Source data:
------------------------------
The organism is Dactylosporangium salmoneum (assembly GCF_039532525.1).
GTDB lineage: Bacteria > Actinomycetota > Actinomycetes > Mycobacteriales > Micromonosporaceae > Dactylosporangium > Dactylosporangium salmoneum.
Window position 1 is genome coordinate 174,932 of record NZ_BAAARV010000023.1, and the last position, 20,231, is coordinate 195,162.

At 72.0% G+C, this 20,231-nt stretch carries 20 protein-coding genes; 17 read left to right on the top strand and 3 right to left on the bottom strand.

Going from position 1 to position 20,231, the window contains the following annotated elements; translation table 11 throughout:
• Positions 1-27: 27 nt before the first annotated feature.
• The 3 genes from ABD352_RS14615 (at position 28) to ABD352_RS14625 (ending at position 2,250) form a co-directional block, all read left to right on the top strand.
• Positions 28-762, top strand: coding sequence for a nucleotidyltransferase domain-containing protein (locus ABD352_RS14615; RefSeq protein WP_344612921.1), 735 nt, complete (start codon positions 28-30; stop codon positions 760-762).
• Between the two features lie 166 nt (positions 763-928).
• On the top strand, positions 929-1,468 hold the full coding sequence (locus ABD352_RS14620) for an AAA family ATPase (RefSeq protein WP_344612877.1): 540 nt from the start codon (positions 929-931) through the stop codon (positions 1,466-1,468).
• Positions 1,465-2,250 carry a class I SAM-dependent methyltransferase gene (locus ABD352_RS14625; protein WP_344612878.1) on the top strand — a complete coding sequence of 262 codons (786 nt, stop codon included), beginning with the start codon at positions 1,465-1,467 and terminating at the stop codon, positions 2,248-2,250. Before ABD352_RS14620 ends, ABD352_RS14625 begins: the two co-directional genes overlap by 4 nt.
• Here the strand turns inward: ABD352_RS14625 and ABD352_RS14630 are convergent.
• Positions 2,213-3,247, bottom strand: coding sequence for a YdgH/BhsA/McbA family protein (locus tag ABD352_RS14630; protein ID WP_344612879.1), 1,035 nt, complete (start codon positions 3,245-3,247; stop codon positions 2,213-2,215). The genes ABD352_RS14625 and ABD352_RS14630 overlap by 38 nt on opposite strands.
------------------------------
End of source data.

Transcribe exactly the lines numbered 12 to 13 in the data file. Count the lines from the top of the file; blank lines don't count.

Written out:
• Here the strand turns inward: ABD352_RS14625 and ABD352_RS14630 are convergent.
• Positions 2,213-3,247, bottom strand: coding sequence for a YdgH/BhsA/McbA family protein (locus tag ABD352_RS14630; protein ID WP_344612879.1), 1,035 nt, complete (start codon positions 3,245-3,247; stop codon positions 2,213-2,215). The genes ABD352_RS14625 and ABD352_RS14630 overlap by 38 nt on opposite strands.